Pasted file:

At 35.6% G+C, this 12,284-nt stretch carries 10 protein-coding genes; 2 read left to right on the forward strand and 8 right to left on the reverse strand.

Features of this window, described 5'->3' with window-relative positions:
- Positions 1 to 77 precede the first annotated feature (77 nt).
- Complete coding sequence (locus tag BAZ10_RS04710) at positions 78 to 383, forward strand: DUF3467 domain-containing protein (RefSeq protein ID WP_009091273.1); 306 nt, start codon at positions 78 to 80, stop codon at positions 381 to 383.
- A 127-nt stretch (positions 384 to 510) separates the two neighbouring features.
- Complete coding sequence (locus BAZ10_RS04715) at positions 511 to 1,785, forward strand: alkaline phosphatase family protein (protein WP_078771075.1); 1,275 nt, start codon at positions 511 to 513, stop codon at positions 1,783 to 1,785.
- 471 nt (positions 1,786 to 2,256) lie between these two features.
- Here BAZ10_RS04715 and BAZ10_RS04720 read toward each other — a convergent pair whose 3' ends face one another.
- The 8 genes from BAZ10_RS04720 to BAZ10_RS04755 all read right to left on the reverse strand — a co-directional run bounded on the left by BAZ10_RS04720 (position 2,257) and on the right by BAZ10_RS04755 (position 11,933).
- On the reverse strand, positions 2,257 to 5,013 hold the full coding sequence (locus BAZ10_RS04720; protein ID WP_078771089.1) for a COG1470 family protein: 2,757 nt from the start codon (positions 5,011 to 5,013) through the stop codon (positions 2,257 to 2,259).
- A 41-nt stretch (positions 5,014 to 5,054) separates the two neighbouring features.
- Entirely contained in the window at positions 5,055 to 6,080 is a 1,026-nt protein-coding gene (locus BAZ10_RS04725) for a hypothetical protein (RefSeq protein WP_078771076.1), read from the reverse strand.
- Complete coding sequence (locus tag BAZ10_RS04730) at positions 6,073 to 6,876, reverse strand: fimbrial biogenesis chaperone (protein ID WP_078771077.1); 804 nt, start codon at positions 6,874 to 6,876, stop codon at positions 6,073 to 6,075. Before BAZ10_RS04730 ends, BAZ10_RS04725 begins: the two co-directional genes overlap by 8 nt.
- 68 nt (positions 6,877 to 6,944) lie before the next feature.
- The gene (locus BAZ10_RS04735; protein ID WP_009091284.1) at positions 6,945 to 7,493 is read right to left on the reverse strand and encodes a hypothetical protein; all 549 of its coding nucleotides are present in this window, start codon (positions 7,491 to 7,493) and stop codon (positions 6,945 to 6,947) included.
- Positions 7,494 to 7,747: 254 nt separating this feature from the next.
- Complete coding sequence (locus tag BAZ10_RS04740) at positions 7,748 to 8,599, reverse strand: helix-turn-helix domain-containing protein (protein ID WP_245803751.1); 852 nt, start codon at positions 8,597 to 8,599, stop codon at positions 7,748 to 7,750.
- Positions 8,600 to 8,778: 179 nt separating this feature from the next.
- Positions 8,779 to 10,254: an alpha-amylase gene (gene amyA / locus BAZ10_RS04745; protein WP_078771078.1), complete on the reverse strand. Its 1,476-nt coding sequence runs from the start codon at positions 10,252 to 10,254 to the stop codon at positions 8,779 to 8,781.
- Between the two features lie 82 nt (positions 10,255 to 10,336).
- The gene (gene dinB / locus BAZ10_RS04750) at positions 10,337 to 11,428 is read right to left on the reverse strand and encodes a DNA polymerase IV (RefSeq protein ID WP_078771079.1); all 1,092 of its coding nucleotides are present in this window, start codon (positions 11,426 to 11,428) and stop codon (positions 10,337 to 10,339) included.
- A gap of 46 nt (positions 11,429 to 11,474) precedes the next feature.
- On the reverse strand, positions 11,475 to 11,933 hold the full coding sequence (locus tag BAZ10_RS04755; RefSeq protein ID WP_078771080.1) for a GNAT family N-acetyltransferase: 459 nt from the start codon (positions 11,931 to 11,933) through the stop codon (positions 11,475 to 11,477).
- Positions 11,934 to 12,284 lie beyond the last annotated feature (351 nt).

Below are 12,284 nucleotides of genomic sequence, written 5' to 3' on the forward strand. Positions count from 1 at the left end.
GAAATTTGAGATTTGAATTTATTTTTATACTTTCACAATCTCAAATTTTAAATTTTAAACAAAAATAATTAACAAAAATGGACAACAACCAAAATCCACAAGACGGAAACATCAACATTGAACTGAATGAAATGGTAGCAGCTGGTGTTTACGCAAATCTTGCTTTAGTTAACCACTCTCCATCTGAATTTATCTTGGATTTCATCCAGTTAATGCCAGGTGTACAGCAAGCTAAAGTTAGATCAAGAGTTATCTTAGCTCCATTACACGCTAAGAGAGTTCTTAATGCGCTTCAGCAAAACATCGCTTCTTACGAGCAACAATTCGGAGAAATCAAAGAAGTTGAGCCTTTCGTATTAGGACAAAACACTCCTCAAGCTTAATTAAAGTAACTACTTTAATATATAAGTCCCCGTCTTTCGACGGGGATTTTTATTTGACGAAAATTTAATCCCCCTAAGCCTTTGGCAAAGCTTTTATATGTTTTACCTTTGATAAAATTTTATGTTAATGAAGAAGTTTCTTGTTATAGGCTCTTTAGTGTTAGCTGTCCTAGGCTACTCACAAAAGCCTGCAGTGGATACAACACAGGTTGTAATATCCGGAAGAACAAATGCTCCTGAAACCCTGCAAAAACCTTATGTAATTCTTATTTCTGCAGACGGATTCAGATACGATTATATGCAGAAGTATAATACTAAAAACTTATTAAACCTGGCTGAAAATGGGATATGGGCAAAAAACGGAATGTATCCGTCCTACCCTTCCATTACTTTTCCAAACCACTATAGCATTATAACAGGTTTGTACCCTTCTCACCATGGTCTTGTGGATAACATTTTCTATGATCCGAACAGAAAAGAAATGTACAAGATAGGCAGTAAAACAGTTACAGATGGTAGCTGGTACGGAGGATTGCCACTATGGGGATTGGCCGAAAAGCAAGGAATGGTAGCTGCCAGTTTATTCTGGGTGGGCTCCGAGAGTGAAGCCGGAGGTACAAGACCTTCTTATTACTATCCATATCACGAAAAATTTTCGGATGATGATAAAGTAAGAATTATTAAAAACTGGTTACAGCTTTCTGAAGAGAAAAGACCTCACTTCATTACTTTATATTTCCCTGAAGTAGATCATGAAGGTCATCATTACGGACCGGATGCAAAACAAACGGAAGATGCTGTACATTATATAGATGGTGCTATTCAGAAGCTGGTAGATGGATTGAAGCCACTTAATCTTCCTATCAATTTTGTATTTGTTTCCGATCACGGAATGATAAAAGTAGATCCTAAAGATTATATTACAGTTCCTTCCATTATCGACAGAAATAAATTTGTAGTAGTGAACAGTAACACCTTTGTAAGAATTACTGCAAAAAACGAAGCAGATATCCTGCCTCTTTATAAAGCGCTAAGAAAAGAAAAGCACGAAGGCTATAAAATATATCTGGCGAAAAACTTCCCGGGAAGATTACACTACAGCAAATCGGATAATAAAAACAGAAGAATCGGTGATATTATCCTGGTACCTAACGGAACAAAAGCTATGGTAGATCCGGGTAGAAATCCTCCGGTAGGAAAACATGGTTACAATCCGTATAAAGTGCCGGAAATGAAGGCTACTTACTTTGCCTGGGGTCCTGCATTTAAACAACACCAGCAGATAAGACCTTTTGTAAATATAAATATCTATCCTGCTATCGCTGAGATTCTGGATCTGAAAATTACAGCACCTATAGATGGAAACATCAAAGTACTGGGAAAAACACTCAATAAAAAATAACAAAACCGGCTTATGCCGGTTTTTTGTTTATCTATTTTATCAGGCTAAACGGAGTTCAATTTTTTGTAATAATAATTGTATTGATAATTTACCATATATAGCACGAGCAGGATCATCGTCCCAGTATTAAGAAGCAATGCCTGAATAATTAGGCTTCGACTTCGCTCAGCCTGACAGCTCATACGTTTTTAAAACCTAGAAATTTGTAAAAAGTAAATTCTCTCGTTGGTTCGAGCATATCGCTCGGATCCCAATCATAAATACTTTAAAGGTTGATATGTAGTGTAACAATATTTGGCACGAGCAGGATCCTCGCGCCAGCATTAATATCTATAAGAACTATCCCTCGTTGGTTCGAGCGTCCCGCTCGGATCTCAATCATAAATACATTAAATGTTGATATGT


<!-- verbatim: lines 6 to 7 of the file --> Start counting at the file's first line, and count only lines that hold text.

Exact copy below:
- Complete coding sequence (locus BAZ10_RS04715) at positions 511 to 1,785, forward strand: alkaline phosphatase family protein (protein WP_078771075.1); 1,275 nt, start codon at positions 511 to 513, stop codon at positions 1,783 to 1,785.
- 471 nt (positions 1,786 to 2,256) lie between these two features.